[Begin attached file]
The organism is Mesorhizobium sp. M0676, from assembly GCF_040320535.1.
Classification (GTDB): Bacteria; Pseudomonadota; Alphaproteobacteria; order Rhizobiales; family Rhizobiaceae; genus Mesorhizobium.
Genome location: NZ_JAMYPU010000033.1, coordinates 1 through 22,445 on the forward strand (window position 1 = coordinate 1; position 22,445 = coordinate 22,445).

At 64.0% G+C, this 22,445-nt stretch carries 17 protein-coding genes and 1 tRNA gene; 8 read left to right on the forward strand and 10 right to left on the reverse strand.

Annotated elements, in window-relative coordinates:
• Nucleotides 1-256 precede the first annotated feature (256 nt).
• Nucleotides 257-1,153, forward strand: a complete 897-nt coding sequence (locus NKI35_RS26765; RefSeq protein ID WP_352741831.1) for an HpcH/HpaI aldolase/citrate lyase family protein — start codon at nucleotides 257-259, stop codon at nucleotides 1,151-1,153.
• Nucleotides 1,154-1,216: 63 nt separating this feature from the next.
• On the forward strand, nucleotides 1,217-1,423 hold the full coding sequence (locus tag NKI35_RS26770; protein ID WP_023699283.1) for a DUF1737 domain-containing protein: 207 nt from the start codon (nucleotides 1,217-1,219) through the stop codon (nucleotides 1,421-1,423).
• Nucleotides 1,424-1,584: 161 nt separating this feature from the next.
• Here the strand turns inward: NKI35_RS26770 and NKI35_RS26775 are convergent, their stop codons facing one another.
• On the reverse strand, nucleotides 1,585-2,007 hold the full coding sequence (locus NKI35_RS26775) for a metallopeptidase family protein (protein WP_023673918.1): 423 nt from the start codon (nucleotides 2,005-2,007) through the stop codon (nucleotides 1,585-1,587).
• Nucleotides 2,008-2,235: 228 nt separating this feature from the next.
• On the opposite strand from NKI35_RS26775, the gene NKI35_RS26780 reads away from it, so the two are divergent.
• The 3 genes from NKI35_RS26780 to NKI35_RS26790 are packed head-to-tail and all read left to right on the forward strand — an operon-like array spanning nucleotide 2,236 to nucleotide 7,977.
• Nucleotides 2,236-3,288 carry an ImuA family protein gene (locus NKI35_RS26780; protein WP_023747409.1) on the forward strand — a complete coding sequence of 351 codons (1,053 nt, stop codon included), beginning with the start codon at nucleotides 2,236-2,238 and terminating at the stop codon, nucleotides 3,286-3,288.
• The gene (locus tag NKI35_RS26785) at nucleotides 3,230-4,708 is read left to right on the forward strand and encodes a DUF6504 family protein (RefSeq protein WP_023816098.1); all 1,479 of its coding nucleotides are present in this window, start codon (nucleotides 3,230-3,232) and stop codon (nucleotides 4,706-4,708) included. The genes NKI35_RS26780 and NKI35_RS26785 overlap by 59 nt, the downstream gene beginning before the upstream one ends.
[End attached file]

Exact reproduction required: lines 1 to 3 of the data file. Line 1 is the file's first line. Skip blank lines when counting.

The organism is Mesorhizobium sp. M0676, from assembly GCF_040320535.1.
Classification (GTDB): Bacteria; Pseudomonadota; Alphaproteobacteria; order Rhizobiales; family Rhizobiaceae; genus Mesorhizobium.
Genome location: NZ_JAMYPU010000033.1, coordinates 1 through 22,445 on the forward strand (window position 1 = coordinate 1; position 22,445 = coordinate 22,445).